Seafood Is Getting Less Nutritious

Ocean warming and acidification are hurting the nutritional value—and the taste—of some seafood.

Published May 24, 2017

For many, picturing the effects of climate change on the ocean likely conjures visions of melting ice caps, rising sea levels, and bleached coral reefs. Yet these phenomena, unfortunate as they are, seem quite removed from most of our day-to-day lives. But according to new research, climate change could soon hit much closer to home, threatening the nutritional quality of seafood.

Warming and acidification are having serious effects on marine life, driving fish to the poles in search of colder waters and upsetting their reproductive schedules. But according to Kirsten Benkendorff, a marine ecologist at Southern Cross University in Australia, there are other, more insidious, consequences in the works. Even for those species that can acclimatize or adapt, says Benkendorff, stress caused by climate change could still hit the seafood at the store.

In new research, Benkendorff and her team exposed the whelk Dicathais orbita, a type of sea snail, to temperature and acidity conditions similar to those predicted for the end of the century. The results were dramatic. The whelks had decreased glycogen and lipid contents, and the amount of protein in their flesh was nearly cut in half. Other studies have shown similarly worrying effects in other shellfish, including reductions in the concentration of fatty acids.

Globally, around 250,000 tonnes of murex snails, the family to which the whelk belongs, are harvested every year. Shellfish, including snails, are an essential source of nutrients for many people around the globe, but if climate change slashes their nutrient content, their value as food will also drop.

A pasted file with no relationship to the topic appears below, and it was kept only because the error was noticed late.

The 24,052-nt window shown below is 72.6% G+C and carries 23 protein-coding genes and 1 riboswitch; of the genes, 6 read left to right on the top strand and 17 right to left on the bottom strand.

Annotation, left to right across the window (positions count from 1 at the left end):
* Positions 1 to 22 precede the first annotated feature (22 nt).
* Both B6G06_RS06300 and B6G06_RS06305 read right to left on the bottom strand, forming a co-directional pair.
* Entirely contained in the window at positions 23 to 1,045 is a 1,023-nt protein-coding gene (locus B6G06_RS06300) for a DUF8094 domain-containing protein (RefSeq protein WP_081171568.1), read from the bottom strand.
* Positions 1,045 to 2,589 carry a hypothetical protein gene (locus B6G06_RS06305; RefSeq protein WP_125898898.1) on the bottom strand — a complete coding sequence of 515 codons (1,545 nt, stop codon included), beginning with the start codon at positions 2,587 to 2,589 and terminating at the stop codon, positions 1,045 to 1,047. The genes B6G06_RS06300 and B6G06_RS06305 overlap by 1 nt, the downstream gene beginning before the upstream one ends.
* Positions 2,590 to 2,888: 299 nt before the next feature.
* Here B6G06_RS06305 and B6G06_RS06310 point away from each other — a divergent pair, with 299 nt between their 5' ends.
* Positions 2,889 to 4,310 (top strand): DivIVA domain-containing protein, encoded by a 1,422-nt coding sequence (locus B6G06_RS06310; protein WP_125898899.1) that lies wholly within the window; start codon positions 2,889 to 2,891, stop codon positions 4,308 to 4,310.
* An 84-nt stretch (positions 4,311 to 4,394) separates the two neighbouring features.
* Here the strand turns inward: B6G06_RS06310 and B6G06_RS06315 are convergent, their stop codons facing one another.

Nutritional value is one thing, but perhaps an even more relatable quality is taste. In a novel experiment in 2014, Sam Dupont from the University of Gothenburg in Sweden exposed northern shrimp to expected future climate conditions before feeding them to a panel of 30 local connoisseurs. “Swedes really love their shrimp,” remarks Dupont, explaining that he predicted the strong emotional response to the experiment from the public. The shrimp exposed to acidic conditions were consistently scored lower for both appearance and taste, and the resulting paper gained extensive coverage both in Sweden and abroad.

But how many species are actually having their quality as a food reduced by climate change?

“This is the key question, isn’t it?” says Dupont. “Potentially every species sensitive to ocean acidification.”

That casts the net fairly wide, as research has demonstrated the effects of acidification on everything from the growth rates of phytoplankton to the metabolic rates of jumbo squid.

“In general, ocean acidification is impacting the way marine organisms use and collect energy,” Dupont says. If organisms are stressed and require more energy to function, this can alter the balance of lipids and proteins in their bodies, which can manifest in altered nutritional value and taste. And that’s not all: research conducted by Dupont and his colleagues has also demonstrated that acidification can lead to the accumulation of toxic, bitter-tasting phenolic compounds in some organisms.

While Benkendorff is uncertain about the extent to which her findings can drive meaningful change, Dupont hopes he can inspire action by emphasizing the tangible effects of climate change on food, and how we can “physically experience ocean acidification through taste.”